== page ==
Comparison of antibiotic dosing recommendations for neonatal sepsis from established reference sources

International Journal of Clinical Pharmacy, Jan 2018

Background Incorrect dosing is the most frequent prescribing error in neonatology, with antibiotics being the most frequently prescribed medicines. Computer physician order entry and clinical decision support systems can create consistency contributing to a reduction of medication errors. Although evidence-based dosing recommendations should be included in such systems, the evidence is not always available and subsequently, dosing recommendations mentioned in guidelines and textbooks are often based on expert opinion. Objective To compare dosage recommendations for antibiotics in neonates with sepsis provided by eight commonly used and well-established international reference sources. Setting An expert team from our Dutch tertiary care neonatal intensive care unit selected eight well-established international reference sources. Method Daily doses of the seven most frequently used antibiotics in the treatment of neonatal sepsis, classified by categories for birth weight and gestational age, were identified from eight well-respected reference sources in neonatology/pediatric infectious diseases. Main outcome measure Standardized average daily dosage. Results A substantial variation in dosage recommendations of antibiotics for neonatal sepsis between the reference sources was shown. Dosage recommendations of ampicillin, ceftazidime, meropenem and vancomycin varied more than recommendations for benzylpenicillin, cefotaxime and gentamicin. One reference source showed a larger variation in dosage recommendations in comparison to the average recommended daily dosage, compared to the other reference sources. Conclusion Antibiotic dosage recommendations for neonates with sepsis can be derived from important reference sources and guidelines. Further exploration to overcome variation in dosage recommendations is necessary to obtain standardized dosage regimens.

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Comparison of antibiotic dosing recommendations for neonatal sepsis from established reference sources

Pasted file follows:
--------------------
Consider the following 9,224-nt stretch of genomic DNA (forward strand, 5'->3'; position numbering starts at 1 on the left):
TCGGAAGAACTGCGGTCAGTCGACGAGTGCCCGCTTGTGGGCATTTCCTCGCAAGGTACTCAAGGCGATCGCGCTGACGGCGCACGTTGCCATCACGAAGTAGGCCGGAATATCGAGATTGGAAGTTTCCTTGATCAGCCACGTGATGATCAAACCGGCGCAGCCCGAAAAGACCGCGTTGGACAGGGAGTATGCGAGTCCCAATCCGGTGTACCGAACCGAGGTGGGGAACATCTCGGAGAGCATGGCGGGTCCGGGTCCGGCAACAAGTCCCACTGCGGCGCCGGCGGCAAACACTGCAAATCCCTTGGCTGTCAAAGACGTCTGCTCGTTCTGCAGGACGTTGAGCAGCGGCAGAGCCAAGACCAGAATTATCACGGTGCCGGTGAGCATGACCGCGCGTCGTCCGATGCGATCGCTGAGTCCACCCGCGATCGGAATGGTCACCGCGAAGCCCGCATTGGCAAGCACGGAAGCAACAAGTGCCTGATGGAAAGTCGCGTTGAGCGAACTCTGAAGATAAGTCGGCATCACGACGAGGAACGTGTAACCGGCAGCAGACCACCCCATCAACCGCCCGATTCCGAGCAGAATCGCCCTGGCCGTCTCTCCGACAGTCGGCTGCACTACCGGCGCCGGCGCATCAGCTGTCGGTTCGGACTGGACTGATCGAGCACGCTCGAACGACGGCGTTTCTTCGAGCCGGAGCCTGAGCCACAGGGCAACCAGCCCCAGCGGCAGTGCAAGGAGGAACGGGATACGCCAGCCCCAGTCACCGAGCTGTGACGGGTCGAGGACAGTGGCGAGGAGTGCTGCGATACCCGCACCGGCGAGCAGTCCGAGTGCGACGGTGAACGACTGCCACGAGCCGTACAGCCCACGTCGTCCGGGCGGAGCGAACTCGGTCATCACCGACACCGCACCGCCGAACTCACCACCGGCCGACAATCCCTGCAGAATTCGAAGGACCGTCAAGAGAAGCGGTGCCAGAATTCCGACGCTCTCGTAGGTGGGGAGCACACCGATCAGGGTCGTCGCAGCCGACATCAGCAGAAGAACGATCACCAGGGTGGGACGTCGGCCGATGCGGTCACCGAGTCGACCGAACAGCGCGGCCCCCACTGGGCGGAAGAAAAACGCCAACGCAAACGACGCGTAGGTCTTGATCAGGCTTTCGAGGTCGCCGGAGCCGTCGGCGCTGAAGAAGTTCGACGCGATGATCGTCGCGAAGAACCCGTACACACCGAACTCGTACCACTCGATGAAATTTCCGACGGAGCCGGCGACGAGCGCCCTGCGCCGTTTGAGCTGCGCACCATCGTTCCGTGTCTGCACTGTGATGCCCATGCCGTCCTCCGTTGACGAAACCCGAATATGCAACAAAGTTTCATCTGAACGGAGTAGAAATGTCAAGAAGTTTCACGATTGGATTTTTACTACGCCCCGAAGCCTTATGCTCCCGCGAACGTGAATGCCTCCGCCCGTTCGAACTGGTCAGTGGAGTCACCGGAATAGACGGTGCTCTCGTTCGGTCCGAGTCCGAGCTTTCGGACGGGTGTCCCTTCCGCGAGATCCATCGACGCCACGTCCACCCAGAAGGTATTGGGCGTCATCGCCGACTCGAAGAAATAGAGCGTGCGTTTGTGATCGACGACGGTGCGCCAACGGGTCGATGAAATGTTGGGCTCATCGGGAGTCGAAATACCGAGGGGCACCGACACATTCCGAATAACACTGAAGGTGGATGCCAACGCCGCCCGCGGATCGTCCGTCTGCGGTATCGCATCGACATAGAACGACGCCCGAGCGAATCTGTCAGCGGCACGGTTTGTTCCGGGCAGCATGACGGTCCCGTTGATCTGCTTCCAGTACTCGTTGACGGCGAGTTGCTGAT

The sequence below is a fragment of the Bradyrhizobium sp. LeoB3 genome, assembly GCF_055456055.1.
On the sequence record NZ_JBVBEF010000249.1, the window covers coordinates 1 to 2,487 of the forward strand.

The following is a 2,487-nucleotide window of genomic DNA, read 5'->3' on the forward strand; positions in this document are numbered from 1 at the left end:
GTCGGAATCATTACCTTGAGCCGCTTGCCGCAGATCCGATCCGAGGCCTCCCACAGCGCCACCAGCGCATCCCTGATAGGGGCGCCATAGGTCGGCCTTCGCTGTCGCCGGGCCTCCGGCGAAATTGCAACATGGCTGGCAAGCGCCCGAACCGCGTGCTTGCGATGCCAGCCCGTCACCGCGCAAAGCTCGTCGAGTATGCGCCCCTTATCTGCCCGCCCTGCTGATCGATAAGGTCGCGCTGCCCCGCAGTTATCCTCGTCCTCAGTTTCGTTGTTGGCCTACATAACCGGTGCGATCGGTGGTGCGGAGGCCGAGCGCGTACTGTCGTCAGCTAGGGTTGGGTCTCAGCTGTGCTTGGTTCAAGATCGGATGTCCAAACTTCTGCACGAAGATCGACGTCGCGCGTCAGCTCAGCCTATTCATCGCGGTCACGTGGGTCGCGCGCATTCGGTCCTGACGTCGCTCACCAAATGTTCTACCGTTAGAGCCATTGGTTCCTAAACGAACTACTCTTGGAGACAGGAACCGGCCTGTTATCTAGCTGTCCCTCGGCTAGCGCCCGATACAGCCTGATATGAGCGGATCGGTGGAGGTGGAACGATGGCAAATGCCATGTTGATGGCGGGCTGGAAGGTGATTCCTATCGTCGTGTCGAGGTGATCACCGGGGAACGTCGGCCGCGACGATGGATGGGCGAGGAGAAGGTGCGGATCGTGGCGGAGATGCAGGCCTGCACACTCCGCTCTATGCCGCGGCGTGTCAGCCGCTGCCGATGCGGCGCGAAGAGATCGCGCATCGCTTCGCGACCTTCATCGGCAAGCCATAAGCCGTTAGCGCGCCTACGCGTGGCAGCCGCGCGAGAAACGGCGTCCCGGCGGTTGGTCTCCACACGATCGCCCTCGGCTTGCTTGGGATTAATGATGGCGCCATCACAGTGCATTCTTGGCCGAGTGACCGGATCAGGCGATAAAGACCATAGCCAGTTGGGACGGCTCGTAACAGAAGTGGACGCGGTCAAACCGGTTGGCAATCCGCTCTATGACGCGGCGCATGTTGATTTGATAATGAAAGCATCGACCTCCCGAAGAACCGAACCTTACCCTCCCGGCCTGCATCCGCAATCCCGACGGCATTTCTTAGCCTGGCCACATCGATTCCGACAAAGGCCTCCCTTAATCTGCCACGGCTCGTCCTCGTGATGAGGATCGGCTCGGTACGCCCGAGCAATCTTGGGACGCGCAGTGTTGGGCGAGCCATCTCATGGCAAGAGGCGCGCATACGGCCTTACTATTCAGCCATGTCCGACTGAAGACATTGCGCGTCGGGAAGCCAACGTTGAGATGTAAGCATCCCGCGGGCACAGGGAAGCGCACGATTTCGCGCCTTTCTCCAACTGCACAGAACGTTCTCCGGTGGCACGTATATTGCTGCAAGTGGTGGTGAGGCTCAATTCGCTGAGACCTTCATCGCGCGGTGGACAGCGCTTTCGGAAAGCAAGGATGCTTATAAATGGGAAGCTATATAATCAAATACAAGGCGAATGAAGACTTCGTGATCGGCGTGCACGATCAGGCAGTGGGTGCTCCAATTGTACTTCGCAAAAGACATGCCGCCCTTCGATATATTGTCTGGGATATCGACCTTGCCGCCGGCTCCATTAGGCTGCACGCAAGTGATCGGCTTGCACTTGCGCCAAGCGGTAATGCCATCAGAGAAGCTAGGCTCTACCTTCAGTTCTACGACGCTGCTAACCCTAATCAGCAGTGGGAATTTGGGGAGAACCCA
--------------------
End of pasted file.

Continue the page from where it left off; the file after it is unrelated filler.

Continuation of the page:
International Journal of Clinical Pharmacy https://doi.org/10.1007/s11096 Comparison of antibiotic dosing recommendations for neonatal sepsis from established reference sources T. B. Y. Liem 0 1 E. M. A. Slob 0 1 J. U. M. Termote 0 1 T. F. W. Wolfs 0 1 A. C. G. Egberts 0 1 C. M. A. Rademaker 0 1 0 Department of Pediatrics, Infectious Diseases and Immunology, Wilhelmina Children's Hospital , Lundlaan 6, 3584 EA Utrecht , The Netherlands 1 Department of Neonatology, Wilhelmina Children's Hospital, University Medical Centre , Lundlaan 6, 3584 EA Utrecht , The Netherlands 2 T. B. Y. Liem Background Incorrect dosing is the most frequent prescribing error in neonatology, with antibiotics being the most frequently prescribed medicines. Computer physician order entry and clinical decision support systems can create consistency contributing to a reduction of medication errors. Although evidence-based dosing recommendations should be included in such systems, the evidence is not always available and subsequently, dosing recommendations mentioned in guidelines and textbooks are often based on expert opinion. Objective To compare dosage recommendations for antibiotics in neonates with sepsis provided by eight commonly used and well-established international reference sources. Setting An expert team from our Dutch tertiary care neonatal intensive care unit selected eight well-established international reference sources. Method Daily doses of the seven most frequently used antibiotics in the treatment of neonatal sepsis, classified by categories for birth weight and gestational age, were identified from eight well-respected reference sources in neonatology/pediatric infectious diseases. Main outcome measure Standardized average daily dosage. Results A substantial variation in dosage recommendations of antibiotics for neonatal sepsis between the reference sources was shown. Dosage recommendations of ampicillin, ceftazidime, meropenem and vancomycin varied more than recommendations for benzylpenicillin, cefotaxime and gentamicin. One reference source showed a larger variation in dosage recommendations in comparison to the average recommended daily dosage, compared to the other reference sources. Conclusion Antibiotic dosage recommendations for neonates with sepsis can be derived from important reference sources and guidelines. Further exploration to overcome variation in dosage recommendations is necessary to obtain standardized dosage regimens. Antibiotics; Dosing recommendations; Dosing variation; Neonatal sepsis; Neonates - Department of Clinical Pharmacy, Wilhelmina Children’s Hospital, University Medical Centre Utrecht, Lundlaan 6, 3584 EA Utrecht, The Netherlands Division of Pharmacoepidemiology and Clinical Pharmacology, Faculty of Science, Utrecht University, Universiteitsweg 99, 3584 CG Utrecht, The Netherlands Introduction The most common medication error in neonates is incorrect dosing due to lack of evidence or lack of access to the available evidence at the moment of prescribing [ 1 ]. Computer physician order entry (CPOE) and clinical decision support systems can contribute to the reduction of such medication errors and thereby increase patient safety [ 2 ]. To obtain full benefit of these systems, evidence-based dosing recommendations should be included, which unfortunately are not always available for neonates because of the lack of pharmacokinetic data and clinical efficacy studies in this vulnerable patient group [ 3 ]. As a consequence, dosing in neonates is often based on clinical experience and expert-opinion. This is probably one of the reasons for high variability in dosing of frequently used antibiotics in European neonatal intensive care units (NICUs) [ 3 ]. Moreover, a multicentre study on paediatric antimicrobial prescribing in European hospitals demonstrated that the prescribed daily dose (PDD) in children increased with age and weight. This advocates the need to define standardized paediatric daily doses for different paediatric age groups and neonates separately [ 4 ]. In this perspective, a first step towards uniformity in neonatal antibiotic dosage recommendations was previously taken by us through the development of a set of neonatal defined daily doses (nDDDs) [ 5 ]. Among the drugs most frequently used in NICUs antimicrobial agents rank highest [ 6 ], since the multiple risk factors for infection in preterm immunocompromised infants result in a low threshold for the initiation of antimicrobial therapy. Neonatal infections, predominantly sepsis, are a significant cause of morbidity and mortality in the newborn, particularly in preterm, low birth weight infants [ 7 ]. Aim of the study The aim of this study is to compare the dosage recommendations for commonly used antibiotics in neonatal sepsis from eight frequently used and well-established international neonatal/paediatric reference sources. Ethics approval This article does not contain any studies with human participants or animals performed by any of the authors. Method Selection of antibiotics and reference sources In this study the focus was on the variation in dosage recommendations of antibiotics for neonatal sepsis. Based on a survey on antibiotic use in all ten Dutch tertiary care neonatal intensive care units (NICUs) [ 8 ], the ten most frequently used antibiotics in neonates in the Netherlands were selected: ampicillin, amoxicillin, amoxicillin–clavulanic acid, benzylpenicillin, flucloxacillin, ceftazidime, cefotaxime, meropenem, gentamicin and vancomycin. A team of experts from our children’s hospital, including a paediatric-infectious disease specialist, a neonatologist and several hospital pharmacists, selected nine commonly used and well-established international references in neonatology/ paediatrics and paediatric infectious diseases to be evaluated for dosage recommendations [ 5 ], namely: four general paediatric dosage handbooks, four neonatal/paediatric infectious diseases handbooks and one paediatric online formulary: • Dutch Paediatric Formulary (DPF) (Dutch Expertise Network on Paediatric Pharmacotherapy, NKFK), online accessible [ 9 ]. • Infectious Diseases of the Fetus and the Newborn Infant (Remington & Klein), 8th edition, 2016 [ 10 ]. • Micromedex Neofax Online (Neofax) [ 11 ]. • The Harriet Lane Handbook, 20th edition, 2015 [ 12 ]. • Red Book, 2015 [ 13 ]. • Principles and Practices of Paediatric Infectious Diseases (Long & Pickering), 4th edition, 2012 [ 14 ]. • Nelson’s Pocket Book of Paediatric Antimicrobial Therapy (Nelson’s), 22nd edition, 2016 [ 15 ]. • Pediatric & Neonatal Dosage Handbook (PDH), 22th edition, 2015 [ 16 ]. • The British National Formulary for children, 2015– 2016 (BNFC) [ 17 ]. Inclusion criteria As a primary condition for comparing dosage recommendations, at least four reference sources had to provide dosage recommendations for the specific antibiotic agent. Exclusion criteria The reference sources referring to other guidance documents, which were not based on primary literature sources, were excluded. Determination of dosage recommendations All intravenous dosage recommendations [recommended daily dosage (RDD)] for neonates with sepsis for the selected antibiotics mentioned in the included reference sources were collected, as well as any referenced evidence referring to original clinical studies in neonates. In addition, to be able to compare the dosage recommendations, these were converted to the format ‘mg/kg/ day in x divided doses’, if possible. To avoid interpretation errors, age categories were unambiguously compared, i.e., dosage recommendations for different age-categories were excluded. In case of a dosage recommendation with a dosage range as well as an interval range (e.g., 10–20 mg/kg/ day every 6–8 h) the limits were mediated as RDD. In the aforementioned example, the daily dose limits would be 30–80 mg/kg/day and the RDD would be 55 mg/kg/day. Next, for each antibiotic and age category the average of the dosage recommendations in the eight reference sources was calculated and expressed as the aRDD. Subsequently, to evaluate similarities and differences between the dosage recommendations and the aRDD, the deviation of each RDD relative to the aRDD was calculated. The calculation of the deviation was determined by the formula: deviation (%) = − (100 − (RDD/aRDD *100%)). In this formula, the aRDD was seen as 100%. Results Characteristics of reference sources The dosage recommendations of Remington & Klein were based on those in the Red Book and Neofax. Since these two latter reference sources were already included in our comparison, we did not include Remington & Klein for further analysis. The BNFC, Neofax and PDH were the only reference sources that included dosage recommendations for almost all ten selected antimicrobial agents (nine out of ten). Table 1 shows the characteristics of the eight analysed reference sources. The Red Book, Nelson’s and Long & Pickering did not include age-dependent categories for dosage recommendations. The Dutch Paediatric Formulary, Harriet and Lane handbook and Nelson’s were based on indications. All reference sources included neonatal dosage recommendations. Most of the reference sources had dosage recommendations for preterm infants, but the Red Book, Long & Pickering and PDH did not. However, all reference sources used different age categories for both populations based on birth or current weight, gestational age (GA) or postmenstrual age (PMA). All reference sources used literature referencing for their dosage recommendations. However, only three reference sources mentioned their literature referencing, i.e., the PDH, Long & Pickering and the Neofax. The DPF mentioned the literature references partially, no references were described for ceftazidime and vancomycin. The Neofax referred to the Red Book 2009 for the dosage recommendations of ampicillin and penicillin G. The Red Book 2015 was a literature reference for dosage recommendations of gentamicin, ampicillin, ceftazidime, benzylpenicillin and cefotaxime in the PDH. The highest total number of literature references for each antibiotic agent was in the Neofax, of which meropenem had 16 references. Cefotaxime and ceftazidime had the lowest number of references. Comparison of all available references illustrated that only a few were cited in common. In total 309 dosage recommendations were included for comparison. Flucloxacillin, amoxicillin and amoxicillin-clavulanic acid were excluded because less than four reference sources included dosage recommendations for these agents. Therefore, seven of the initial ten selected antibiotics were evaluated. Table 2 illustrates the variation in dosage recommendations between the reference sources for the seven analysed antibiotics. Figure 1 shows the variation in standardized dosage recommendations in comparison to the aRDD for each evaluated reference source. The relative deviation of the RDD compared to the aRDD is shown for each antibiotic and reference source. Between the evaluated reference sources the relative deviation of the RDD compared to the aRDD for ampicillin, ceftazidime, meropenem and vancomycin is above 50%, in contrast to benzylpenicillin, cefotaxime and gentamicin. Long & Pickering showed larger variation in dosage recommendations in comparison to the aRDD, compared to the other reference sources. On the other hand, the BNFC demonstrated the least variation in dosage recommendations in comparison to the aRDD of all evaluated reference sources. Discussion To our knowledge, this is the first study that reviewed eight internationally well-respected reference sources for dosage recommendations of antibiotics for neonatal sepsis and showed a substantial variation between reference sources therein. The dosing recommendations of ampicillin, ceftazidime, meropenem and vancomycin showed a larger variation compared to those of benzylpenicillin, cefotaxime and gentamicin. The Summaries of Product Characteristics (SmPCs) of the concerning antibiotics were evaluated when specific dosage recommendations for neonatal sepsis were available. These neonatal dosage recommendations were explicitly available in the SmPC of cefotaxime and gentamicin exclusively, which might be an explanation for the smaller variation in dosage recommendations between the evaluated reference sources for these two antibiotics compared to ampicillin, ceftazidime, meropenem and vancomycin. Furthermore, in comparison with the other seven evaluated reference sources Long & Pickering demonstrated a larger variation in its dosage recommendations in comparison to the aRDD. It is, however, difficult to explain why this reference source stands out in the comparison of dosage recommendations. One possible explanation for this discrepancy could be that Long & Pickering has a focus on diagnosis and management of paediatric infectious diseases rather than providing a complete neonatal antibiotic dosage recommendation. Overall, there may be several reasons for the considerable variation between some antibiotic dosage recommendations. First of all, the lack of clinical efficacy studies in the neonatal population [ 3, 18 ]. Furthermore, large trials are required to show any differences in clinical efficacy between dosage recommendations, which are hard to set up in this vulnerable population in practical and ethical perspective, let alone excellent pharmacokinetic (PK)-pharmacodynamic (PD) studies including appropriate biomarkers as endpoint. Over the last few years some new PK-PD studies have been carried out [ 19–21 ], but only a few studies published before 2010 are included as a literature reference in the investigated reference sources. Second, due to geographical regional variation in antimicrobial susceptibility patterns, empirical therapy should be guided by local susceptibility patterns resulting in variation in dosage recommendations [ 22 ]. Third, problems in adoption and dissemination of evidence based knowledge can cause high dosing variability [ 3 ]. For example, the BNFC recommended to double the dose in severe infections/meningitis. This might be an explanation for some differences in dosing recommendations. Finally, one could hypothesize that the variation might be explained by the differences in the procedure of establishing the dosing recommendations between the reference sources, e.g., composition of editorial board, availability of references or frequency of updating. Regarding the latter, an additional remarkable finding was that five out of eight reference sources evaluated in our study were paper ones. In our opinion, the era of using reference sources in book form has come to an end. One should henceforth give higher preference to available online (electronic) information of antibiotic dosage recommendations as these can be updated regularly. The variation between recommendations from different sources was also seen recently by systematically comparing different sources of drug information regarding dose adjustment for renal function [ 23 ] and those on safety in lactation [ 24 ]. These inconsistencies in reference sources, guidelines and drug management programmes might not encourage adherence to the recommendations from these sources and subsequently might lead to more experience-based instead of evidence-based medicine [ 25 ]. This study had the aim to map differences in dosage recommendations. It was therefore not intended as a qualitative judgement about the appropriateness of dosage ] s 6 e 1 c [ r u H o D s e P c n e ] r 5 fe [1 e r s t ’ h n ig lso e e in N s e t a n g o n e & ir n g e ro ]3 f s [1 c ti k o o i o b i B t n d a e d R e s u e y l an ]2 n o L 1 t [ m e k i m rr o o a o c b t H d s e n o h a m T H n e v e s fo ]1 s 1 n [ io x t a a f d o n e e N m 0 0 0 0 0 0 0 0 0 0 ,0 ,0 ,0 ,0 ,0 00 00 00 00 00 00 50 25 25 00 00 00 00 00 00 00 00 50 50 00 .0 .0 .0 .0 .0 0 0 0 2 2 3 3 3 1 1 2 2 2 2 2 2 2 2 1 1 1 1 2 5 5 8 8 8 6 6 9 – – – – – – – – – – – – – – – – – – – – – – – – – – – – 0 0 0 0 0 0 0 0 0 0 0 0 5 5 5 5 5 5 5 5 .0 .5 .2 .9 .9 0 0 0 5 5 5 5 5 ,00 ,00 ,00 ,00 ,00 5 5 7 7 7 2 2 7 7 7 2 2 2 1 1 2 2 2 0 5 0 0 0 5 7 5 5 5 0 1 4 3 7 0 7 1 4 5 ,0 ,0 ,7 1 2 6 1 0 ,1 ,3 0 1 0 0 6 3 5 8 3 7 1 0 3 4 5 8 2 0 0 1 2 0 0 2 3 4 2 1 1 2 4 .0 .6 .7 .3 .7 1 6 9 1 1 1 1 1 8 9 1 1 1 1 1 1 1 1 8 9 1 1 1 3 3 3 4 4 4 4 5 0 0 0 0 0 0 0 0 0 0 ,0 ,0 ,0 ,0 ,0 0 0 0 0 0 0 0 0 0 0 00 05 05 –01500 –02005 ,000–10 ,000–10 ,000–10 ,000–10 ,000–10 00 0–1500 0–1500 0–1500 0–2005 –1005 00 0–1500 0–1500 05 .5 .3 .3 .5 0 0 1 1 1 1 1 5 5 5 5 5 1 1 1 1 1 2 1 1 1 1 2 4 3 3 4 4 6 0 0 0 0 0 0 0 0 0 0 .0 .0 .0 0 0 0 0 0 0 ,00 ,00 ,00 ,00 ,00 0 0 0 0 0 0 0 0 0 0 –5 –5 –5 9– 0 5 5 5 5 0 0 5 5 5 0 0 5 5 5 0 0 5 5 5 .5 .5 .5 .5 .5 0 0 0 1 1 1 1 1 1 1 1 1 1 1 1 1 1 1 1 1 1 1 1 2 2 2 2 2 4 6 6 0 0 0 0 0 0 0 0 0 0 ,0 ,0 ,0 ,0 ,0 0 0 0 0 0 0 0 0 0 0 2 2 2 1 1 – – – 0 0 0 0 – – 0 0 0 5 5 5 5 0 0 0 0 0 1 1 1 1 0 0 ,0 ,0 ,0 – – – – 0 0 0 0 0 ,0 ,0 0 0 0 0 0 0 0 0 0 0 0 0 0 0 5 5 5 0 0 0 0 0 0 0 0 0 0 0 0 0 0 0 0 .5 .0 .3 .3 .5 0 0 0 1 1 1 1 2 5 5 1 1 1 1 1 1 1 2 1 1 1 1 2 2 4 3 3 4 4 6 6 0 0 0 0 0 0 0 0 0 0 ,0 ,0 ,0 ,0 ,0 0 0 0 0 0 0 0 5 0 5 2 010–0 515–0 010–0 515–0 2–0000 ,0000–1 ,0050–1 ,0000–1 ,0050–1 ,00000– 00 –00150 00 50 –50200 00 –00150 00 50 50 ..5–00 ..5–00 .0 .0 .0 30–0 30–0 30–0 5 7 5 7 1 5 7 5 7 1 1 1 1 1 1 1 1 1 1 1 2 2 4 4 4 2 2 2 G y m ay 11−−illii(cnpgmkg ,     sayd2700g0≤ ,     sayd2700g0> ,     eek1100g2≤w ,   ee0k121–20000gw ,     eek1200g0≥w iilllii/illieczecnpynnnnP ,     sayd2700g0≤ ,     sayd2700g0> ,     eek1100g2≤w ,   ee0k112–20000gw ,     eek120g00≥w11−−akgdit(feaxogmm ,     sayd2700g0≤ ,     sayd2700g0> ,     eek1100g2≤w ,   ee0k112–20000gw ,     eek1200g0≥w11−−kgiit(fezadgmm ,     sayd2700g0≤ ,     sayd2700g0> ,     eek1100g2≤w ,   ee0k112–20000gw ,     eek1200g0≥w ,iitttt(rsscaeandnoom ,     sayd7200g0≤ ,     sayd7200g0> ,     eek1100g2≤w ,   ee0k112–20000gw ,     eek1200g0≥w11−−gkd(reenpogmm ,     sayd2700g0≤ ,     sayd7200g0> ,     eek1100g2≤w Am  <  <  ≥  ≥  ≥ eB  <  <  ≥  ≥  ≥ eC  <  <  ≥  ≥  ≥ eC  <  <  ≥  ≥  ≥ eG  <  <  ≥  ≥  ≥ eM  <  <  ≥ recommendations nor intended to judge the quality of the reference sources. Inconsistencies in neonatal dosage recommendations for antibiotics from these common reference sources might indirectly contribute to the difficulty in clinical practice in determining an appropriate neonatal dosage [ 26 ]. Hence, standardization of neonatal antibiotic dosing schemes is desirable, which potentially may lead to better outcome and less toxicity. Moreover, a standardized dosing regimen and therapeutic drug monitoring (TDM) would help reduce medication errors as the National Patient Safety Agency (NPSA) report (Review of Patient Safety for Children and Young People, June 2009) concluded [ 27 ]. However, it is generally known from several recent PK-PD studies that routine TDM for exclusively gentamicin and vancomycin in neonates was strongly recommended in contrast to penicillins and cephalosporins, since both antibiotics have a small therapeutic window and overdosing can lead to severe toxicity [ 19, 21, 28, 29 ]. Uniformity in neonatal dosage recommendations of antibiotics should be achieved and also evidence based. Evidence should be derived from established international reference sources, guidelines and corresponding SmPCs. In addition, not only prospective validation of neonatal dosing regimens of antibiotics, but also further exploration of pharmacokinetic and pharmacodynamic aspects of antibiotics in neonates is therefore essential [ 4 ]. Expert committees should take a lead in interpreting the existing evidence and in establishing uniform dosage recommendations, adopting the Grading of Recommendations Assessment, Development and Evaluation (GRADE) system preferably [ 30 ]. In this context, the development and implementation of a national knowledge-based formulary for children in the Netherlands may serve as an successful example [ 31 ]. International consensus is required to harmonize the way existing data is presented and to develop better dosage regimens. Ideally, dosage recommendations for neonatal sepsis should be included in the SmPCs in case these are not mentioned herein. Conclusion Our comparison of dosage recommendations in eight internationally well-respected reference sources led to the conclusion that the dosage recommendations for ampicillin, ceftazidime, meropenem and vancomycin for neonatal sepsis varied considerably. Further exploration to overcome variation in dosage recommendations is necessary to obtain established dosage regimens and thus full benefit of CPOE and clinical decision support systems in neonatology. 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T. B. Y. Liem, E. M. A. Slob, J. U. M. Termote, T. F. W. Wolfs, A. C. G. Egberts, C. M. A. Rademaker. Comparison of antibiotic dosing recommendations for neonatal sepsis from established reference sources, International Journal of Clinical Pharmacy, 2018, 436-443, DOI: 10.1007/s11096-018-0589-9